"The Truth about Counting," by Brian Rotman. The Sciences, November-December 1997, pages 34-39.
This article is presented in the form of a dialogue between a sage, Kronos, and his mathematical protege, Simplicius. Kronos proposes a new way of looking at arithmetic called "non-Euclidean arithmetic." He argues that computers have given the lie to mathematicians' notions of infinity. Whole numbers do not exist apart from human beings' construction of them, he says, and such construction must be finite because we live in a finite universe. A computer set to count whole numbers will eventually stop after it has exhausted all the energy in the universe, so it is more realistic to devise a system of whole number arithmetic that takes account of this finiteness; this is the basis for "non-Euclidean arithmetic." The article ends with the tongue-in-cheek assertion that these ideas imply that mathematics is socially constructed.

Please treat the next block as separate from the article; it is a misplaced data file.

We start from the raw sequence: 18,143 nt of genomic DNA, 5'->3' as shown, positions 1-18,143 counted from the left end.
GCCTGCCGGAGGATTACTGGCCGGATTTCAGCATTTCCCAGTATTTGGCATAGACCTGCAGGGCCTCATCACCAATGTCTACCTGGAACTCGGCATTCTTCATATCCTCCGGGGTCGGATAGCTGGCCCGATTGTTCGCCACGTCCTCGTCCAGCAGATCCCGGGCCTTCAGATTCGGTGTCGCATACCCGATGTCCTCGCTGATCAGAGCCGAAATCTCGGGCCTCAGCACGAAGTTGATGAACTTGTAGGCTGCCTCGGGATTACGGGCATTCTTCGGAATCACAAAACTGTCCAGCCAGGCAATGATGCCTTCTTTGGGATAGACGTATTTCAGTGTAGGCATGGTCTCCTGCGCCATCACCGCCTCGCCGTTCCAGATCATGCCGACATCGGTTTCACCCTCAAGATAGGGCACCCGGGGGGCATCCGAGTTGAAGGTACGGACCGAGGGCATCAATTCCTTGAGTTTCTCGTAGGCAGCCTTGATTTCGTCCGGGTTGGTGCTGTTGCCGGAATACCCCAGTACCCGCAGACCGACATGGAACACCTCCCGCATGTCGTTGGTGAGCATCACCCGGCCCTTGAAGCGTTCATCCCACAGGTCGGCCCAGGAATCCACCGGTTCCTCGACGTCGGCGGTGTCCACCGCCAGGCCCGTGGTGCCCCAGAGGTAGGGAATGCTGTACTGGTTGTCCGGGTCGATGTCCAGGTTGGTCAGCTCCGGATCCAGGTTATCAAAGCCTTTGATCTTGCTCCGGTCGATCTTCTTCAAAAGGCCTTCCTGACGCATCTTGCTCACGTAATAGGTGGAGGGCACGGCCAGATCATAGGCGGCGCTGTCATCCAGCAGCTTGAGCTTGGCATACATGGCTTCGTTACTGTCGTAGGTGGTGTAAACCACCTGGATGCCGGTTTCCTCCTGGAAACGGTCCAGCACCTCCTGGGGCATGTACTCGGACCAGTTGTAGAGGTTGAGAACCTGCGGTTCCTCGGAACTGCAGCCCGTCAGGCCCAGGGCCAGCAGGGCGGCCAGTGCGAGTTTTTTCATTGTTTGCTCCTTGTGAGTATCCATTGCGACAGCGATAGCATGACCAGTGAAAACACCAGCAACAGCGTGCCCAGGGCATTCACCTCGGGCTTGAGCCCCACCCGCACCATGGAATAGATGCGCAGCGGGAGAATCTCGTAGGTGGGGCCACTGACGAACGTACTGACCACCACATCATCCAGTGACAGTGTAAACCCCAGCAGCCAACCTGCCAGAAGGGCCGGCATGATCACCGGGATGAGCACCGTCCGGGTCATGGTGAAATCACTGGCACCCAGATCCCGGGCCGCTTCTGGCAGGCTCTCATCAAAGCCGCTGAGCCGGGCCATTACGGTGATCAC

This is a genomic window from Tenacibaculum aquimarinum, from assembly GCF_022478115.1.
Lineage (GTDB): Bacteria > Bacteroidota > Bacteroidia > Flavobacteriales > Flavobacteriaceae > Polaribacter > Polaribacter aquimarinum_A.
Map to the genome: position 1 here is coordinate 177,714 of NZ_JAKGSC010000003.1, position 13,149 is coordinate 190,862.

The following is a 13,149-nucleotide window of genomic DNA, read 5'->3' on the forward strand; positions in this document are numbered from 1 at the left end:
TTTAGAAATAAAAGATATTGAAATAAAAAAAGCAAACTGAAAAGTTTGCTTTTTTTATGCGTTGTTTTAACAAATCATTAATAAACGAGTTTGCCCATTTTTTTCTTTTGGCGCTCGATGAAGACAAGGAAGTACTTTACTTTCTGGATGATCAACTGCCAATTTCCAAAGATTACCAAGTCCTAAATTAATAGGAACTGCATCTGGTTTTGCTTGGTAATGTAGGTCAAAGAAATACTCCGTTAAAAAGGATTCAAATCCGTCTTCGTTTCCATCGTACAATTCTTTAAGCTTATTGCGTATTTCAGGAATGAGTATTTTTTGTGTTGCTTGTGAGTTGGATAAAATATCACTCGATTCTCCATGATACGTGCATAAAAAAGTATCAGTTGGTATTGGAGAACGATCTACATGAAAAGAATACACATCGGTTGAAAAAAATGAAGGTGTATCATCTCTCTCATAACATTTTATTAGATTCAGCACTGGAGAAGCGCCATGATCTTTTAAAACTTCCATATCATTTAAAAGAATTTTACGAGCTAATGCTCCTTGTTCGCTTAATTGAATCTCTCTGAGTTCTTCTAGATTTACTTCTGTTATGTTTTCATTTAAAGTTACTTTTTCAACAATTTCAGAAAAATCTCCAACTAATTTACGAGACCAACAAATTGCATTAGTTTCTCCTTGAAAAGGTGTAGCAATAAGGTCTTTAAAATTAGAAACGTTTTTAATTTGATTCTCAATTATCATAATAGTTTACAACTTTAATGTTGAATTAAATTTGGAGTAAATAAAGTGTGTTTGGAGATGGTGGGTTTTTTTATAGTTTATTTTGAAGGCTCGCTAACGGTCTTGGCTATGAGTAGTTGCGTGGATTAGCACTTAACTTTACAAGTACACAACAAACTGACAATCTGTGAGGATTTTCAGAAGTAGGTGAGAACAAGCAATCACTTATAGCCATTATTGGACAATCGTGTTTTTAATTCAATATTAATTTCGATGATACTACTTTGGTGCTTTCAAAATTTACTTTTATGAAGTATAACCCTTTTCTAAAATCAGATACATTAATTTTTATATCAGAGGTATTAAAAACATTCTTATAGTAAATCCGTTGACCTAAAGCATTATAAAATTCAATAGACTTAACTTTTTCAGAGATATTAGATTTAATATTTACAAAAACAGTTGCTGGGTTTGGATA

--- Allyn Jackson